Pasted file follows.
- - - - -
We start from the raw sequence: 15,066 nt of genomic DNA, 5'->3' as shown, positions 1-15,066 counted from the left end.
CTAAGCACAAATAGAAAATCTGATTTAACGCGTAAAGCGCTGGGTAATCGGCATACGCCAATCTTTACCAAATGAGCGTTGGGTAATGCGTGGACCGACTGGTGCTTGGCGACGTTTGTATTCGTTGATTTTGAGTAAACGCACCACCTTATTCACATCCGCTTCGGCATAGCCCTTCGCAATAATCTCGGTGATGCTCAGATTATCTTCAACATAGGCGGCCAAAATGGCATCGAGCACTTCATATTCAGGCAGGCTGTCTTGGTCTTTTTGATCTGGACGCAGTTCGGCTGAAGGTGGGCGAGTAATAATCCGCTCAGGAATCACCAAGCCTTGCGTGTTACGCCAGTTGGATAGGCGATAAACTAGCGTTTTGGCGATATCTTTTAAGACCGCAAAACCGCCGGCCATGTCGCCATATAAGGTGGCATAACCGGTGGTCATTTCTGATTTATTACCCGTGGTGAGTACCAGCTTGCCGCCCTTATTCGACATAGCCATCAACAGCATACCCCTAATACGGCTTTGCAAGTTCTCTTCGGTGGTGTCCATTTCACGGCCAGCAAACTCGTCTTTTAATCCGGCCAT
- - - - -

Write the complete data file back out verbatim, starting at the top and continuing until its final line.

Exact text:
We start from the raw sequence: 15,066 nt of genomic DNA, 5'->3' as shown, positions 1-15,066 counted from the left end.
CTAAGCACAAATAGAAAATCTGATTTAACGCGTAAAGCGCTGGGTAATCGGCATACGCCAATCTTTACCAAATGAGCGTTGGGTAATGCGTGGACCGACTGGTGCTTGGCGACGTTTGTATTCGTTGATTTTGAGTAAACGCACCACCTTATTCACATCCGCTTCGGCATAGCCCTTCGCAATAATCTCGGTGATGCTCAGATTATCTTCAACATAGGCGGCCAAAATGGCATCGAGCACTTCATATTCAGGCAGGCTGTCTTGGTCTTTTTGATCTGGACGCAGTTCGGCTGAAGGTGGGCGAGTAATAATCCGCTCAGGAATCACCAAGCCTTGCGTGTTACGCCAGTTGGATAGGCGATAAACTAGCGTTTTGGCGATATCTTTTAAGACCGCAAAACCGCCGGCCATGTCGCCATATAAGGTGGCATAACCGGTGGTCATTTCTGATTTATTACCCGTGGTGAGTACCAGCTTGCCGCCCTTATTCGACATAGCCATCAACAGCATACCCCTAATACGGCTTTGCAAGTTCTCTTCGGTGGTGTCCATTTCACGGCCAGCAAACTCGTCTTTTAATCCGGCCAT